Review: Co-op Cycles DRT 3.2 Full Suspension Mountain Bike

DRT 3.2
Co-op Cycles DRT 3.2 in Sedona

Photo by: John Watson, The Radavist

Last week I traveled to Sedona with REI to test out the new Co-op Cycles DRT 3.2 full suspension mountain bike. Originally planned for back in February to coincide with the official bike launch, the trip was postponed due to freak snowstorms. To our surprise, we were met once again with unseasonably cold and wet weather. Albeit chilly at times, a two-day break in the rain made for perfect riding conditions. To top it off, the cacti and wildflowers were all in bloom, lending bright accents to the rugged, red-hued terrain.

I’m an XC mountain biker at heart, normally found riding a bike designed to go fast, not exactly shred. Needless to say, I was not 100-percent confident in riding the notoriously chunky terrain around Sedona. But that makes me the perfect candidate for the new DRT 3.2 — with its plus size tires, slack geometry, and long travel, the bike instills confidence in the huck-averse amongst us.

Riding in Sedona is completely different from riding in the Bay Area. Namely, it’s chunky and technical, and instead of settling in for a long uphill matched by an equally long downhill, you’ve got continual punchy rollers that require power to get up and over technical bits. This terrain lends itself to a certain kind of bike — one that can climb but pulls no punches on the downhills.

To create a bike that excels in this type of terrain, the Co-op Cycles design team took a fresh look at everything from geometry and suspension to wheel and tire size. With a dirt first mentality, the team wanted to create a bike that made sense, that was practical, and ready to ride.


WTB Ranger
Those agave plants are sharp!

Photo by: John Watson, The Radavist

Not one to simply follow the latest mountain bike trends, REI turned to their members to understand what they were looking for in a mountain bike. The number one answer? Fit.

To accomplish this, the Co-op Cycles team not only designed a wide range of durable-yet-lightweight aluminum frame sizes, from XS up to XL, but also adapted the wheel size accordingly — the XS and S frames got 26-inch wheels while the larger frame sizes all got 27.5-inch wheels. Throw on some 2.8-inch WTB Ranger tires and you have an ultra cush ride. Those plus size tires roll over almost anything and make you feel super stable when dropping off of ledges.

The rims and tires come tubeless ready — REI wanted to make sure it was easy for you to set them up tubeless yourself by just buying a valve stem and some sealant. And if you are worried about messing it up (and it can get messy on your first couple of tries), it’s quick and easy for your local bike shop to do for you. Running tubeless allowed us to drop the tire pressure quite a bit in Sedona for not only better traction on the slickrock, but a less bumpy ride over the chunky terrain.


Sedona REI
Sedona is a gorgeous place to ride bikes.

Photo by: John Watson, The Radavist

XC bikes intended for going fast over non-technical terrain usually feature steep head and seat tube angles (70 to 72, and 73+). These steeper angles position you over the center of your bike for powerful, efficient pedaling, especially when climbing. While fast and efficient, they can be sketchy on the downhills and through the rough stuff, as the forward position and steeper fork angle make you prone to endo.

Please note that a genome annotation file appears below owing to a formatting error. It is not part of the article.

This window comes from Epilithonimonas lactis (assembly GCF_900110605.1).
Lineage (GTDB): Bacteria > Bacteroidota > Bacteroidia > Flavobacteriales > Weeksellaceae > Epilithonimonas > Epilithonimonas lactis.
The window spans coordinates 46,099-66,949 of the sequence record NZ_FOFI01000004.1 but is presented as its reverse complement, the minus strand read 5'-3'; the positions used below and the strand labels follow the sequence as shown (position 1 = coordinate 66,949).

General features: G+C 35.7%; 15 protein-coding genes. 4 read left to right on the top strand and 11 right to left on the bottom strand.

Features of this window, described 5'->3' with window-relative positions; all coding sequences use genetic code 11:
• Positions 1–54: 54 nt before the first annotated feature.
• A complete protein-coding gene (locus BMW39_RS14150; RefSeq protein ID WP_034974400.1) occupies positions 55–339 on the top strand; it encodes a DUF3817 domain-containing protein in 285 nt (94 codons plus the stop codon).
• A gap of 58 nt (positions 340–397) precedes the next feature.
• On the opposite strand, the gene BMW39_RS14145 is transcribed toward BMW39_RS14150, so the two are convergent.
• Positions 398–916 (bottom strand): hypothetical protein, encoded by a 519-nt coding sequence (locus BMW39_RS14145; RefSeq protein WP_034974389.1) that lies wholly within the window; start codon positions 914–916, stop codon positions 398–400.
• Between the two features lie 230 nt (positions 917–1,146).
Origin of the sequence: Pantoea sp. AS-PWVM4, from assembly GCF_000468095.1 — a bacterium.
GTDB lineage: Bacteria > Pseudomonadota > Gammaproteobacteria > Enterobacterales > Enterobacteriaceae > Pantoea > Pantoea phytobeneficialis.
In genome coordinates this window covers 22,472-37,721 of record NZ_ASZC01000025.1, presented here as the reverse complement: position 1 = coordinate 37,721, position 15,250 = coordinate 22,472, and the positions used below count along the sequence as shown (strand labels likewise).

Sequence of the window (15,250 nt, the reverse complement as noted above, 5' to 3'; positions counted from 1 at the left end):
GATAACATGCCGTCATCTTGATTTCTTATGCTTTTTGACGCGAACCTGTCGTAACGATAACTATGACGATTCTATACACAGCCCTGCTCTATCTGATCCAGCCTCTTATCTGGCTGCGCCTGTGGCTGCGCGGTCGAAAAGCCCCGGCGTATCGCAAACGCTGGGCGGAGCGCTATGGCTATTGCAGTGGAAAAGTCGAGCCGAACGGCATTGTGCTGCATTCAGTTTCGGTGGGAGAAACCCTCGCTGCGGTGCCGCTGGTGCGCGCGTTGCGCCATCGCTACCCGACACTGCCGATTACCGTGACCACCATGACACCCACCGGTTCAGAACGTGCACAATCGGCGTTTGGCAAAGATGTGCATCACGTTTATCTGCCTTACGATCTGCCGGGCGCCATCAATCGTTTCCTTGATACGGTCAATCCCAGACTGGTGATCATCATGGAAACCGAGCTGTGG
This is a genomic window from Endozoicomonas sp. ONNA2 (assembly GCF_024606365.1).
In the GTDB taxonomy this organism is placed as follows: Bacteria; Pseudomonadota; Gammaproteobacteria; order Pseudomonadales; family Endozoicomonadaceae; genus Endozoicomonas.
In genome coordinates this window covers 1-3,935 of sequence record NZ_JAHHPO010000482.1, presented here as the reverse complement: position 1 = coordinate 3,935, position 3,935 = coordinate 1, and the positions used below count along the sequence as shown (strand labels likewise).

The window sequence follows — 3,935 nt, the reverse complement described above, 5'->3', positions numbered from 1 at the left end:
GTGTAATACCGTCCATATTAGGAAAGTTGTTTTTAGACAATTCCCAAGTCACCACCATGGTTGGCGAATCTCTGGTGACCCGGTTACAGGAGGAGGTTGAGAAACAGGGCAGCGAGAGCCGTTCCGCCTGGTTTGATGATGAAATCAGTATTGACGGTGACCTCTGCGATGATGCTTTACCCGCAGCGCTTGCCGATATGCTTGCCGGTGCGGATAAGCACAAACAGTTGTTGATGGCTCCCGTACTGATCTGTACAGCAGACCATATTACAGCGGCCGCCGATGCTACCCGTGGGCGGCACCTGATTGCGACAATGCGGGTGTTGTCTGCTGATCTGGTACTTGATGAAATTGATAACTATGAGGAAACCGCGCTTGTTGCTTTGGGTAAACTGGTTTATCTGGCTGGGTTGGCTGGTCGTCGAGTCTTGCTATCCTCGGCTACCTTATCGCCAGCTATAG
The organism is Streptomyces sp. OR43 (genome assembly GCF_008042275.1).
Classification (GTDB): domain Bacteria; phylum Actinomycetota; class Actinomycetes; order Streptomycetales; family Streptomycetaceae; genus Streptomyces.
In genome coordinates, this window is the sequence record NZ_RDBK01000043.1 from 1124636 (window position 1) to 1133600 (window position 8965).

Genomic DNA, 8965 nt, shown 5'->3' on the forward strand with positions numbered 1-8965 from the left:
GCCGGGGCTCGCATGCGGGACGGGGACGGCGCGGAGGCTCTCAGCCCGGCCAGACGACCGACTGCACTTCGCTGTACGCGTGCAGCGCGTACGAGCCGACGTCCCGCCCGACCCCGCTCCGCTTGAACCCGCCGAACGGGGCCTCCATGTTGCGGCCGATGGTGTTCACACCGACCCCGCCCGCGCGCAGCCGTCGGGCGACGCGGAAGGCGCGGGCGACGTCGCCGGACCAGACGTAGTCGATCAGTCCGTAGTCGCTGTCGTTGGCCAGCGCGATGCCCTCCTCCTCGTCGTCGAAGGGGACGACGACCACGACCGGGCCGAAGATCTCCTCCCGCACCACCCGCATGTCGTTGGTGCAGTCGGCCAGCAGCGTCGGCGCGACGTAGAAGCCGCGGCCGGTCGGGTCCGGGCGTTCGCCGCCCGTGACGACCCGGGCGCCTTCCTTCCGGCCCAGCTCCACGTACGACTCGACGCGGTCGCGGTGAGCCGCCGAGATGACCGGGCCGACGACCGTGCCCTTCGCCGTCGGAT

Modern slack geometries feature lower angles, placing you further back in relation to the center of the bike. On the extreme end are downhill bikes which can handle super steep and technical trail but pretty much suck at climbing.

In between these two extremes is the all mountain bike/trail bike which climbs well while still descending confidently — this is where the DRT 3.2 sits with its head tube angle in the 67-degree range and somewhat longer 441mm chainstay length to deliver a stable ride.


Slim Shady
Navigating chunky trails like a boss.

Photo by: John Watson, The Radavist

On the larger frame sizes (M-XL), the RockShox Revelation RC fork offers up to 140mm of travel — 120mm on the smaller frame sizes. Couple that with the 130mm of rear suspension travel (120mm on smaller sizes) and this do-it-all bike makes a respectable climber that is more than comfortable on the rough stuff. Add in the dropper post, and you now have a bike that is capable to drop into steep, technical terrain.


This is one mountain bike trend that REI did follow, setting up the DRT 3.2 in a 1 x 12 configuration with SRAM NX Eagle. I’ve said it before and I will say it again, once you go Eagle, you’ll never go back. And the Shimano hydraulic brakes were smooth and quick to engage with just one finger.

The Ride

mezcal trail
Tess making easy work of the Mescal Trail.

Photo by: John Watson, The Radavist

The DRT 3.2 gave me confidence to ride stuff I never would on an XC bike. Yes, I did have a few spectacular crashes — nothing serious — but that just proves I felt comfortable enough to try something I normally might have just walked. I surprised myself at what I was able to get up an over as well as drop into and by the end of our second full day of riding, my confidence was growing. I wasn’t quite at the huck-off-ledges stage to test the limits of the suspension as some of the other riders, but I was having fun testing my own personal limits.

If you are looking for a bike that will take you to that next level of trail riding but won’t break the bank, the DRT 3.2 is a great choice. It’s an extremely capable bike and a lot of fun to ride.

The Co-op Cycles DRT 3.2 retails for only $2,380 on sale ($2,799 retail) and is available now from REI.

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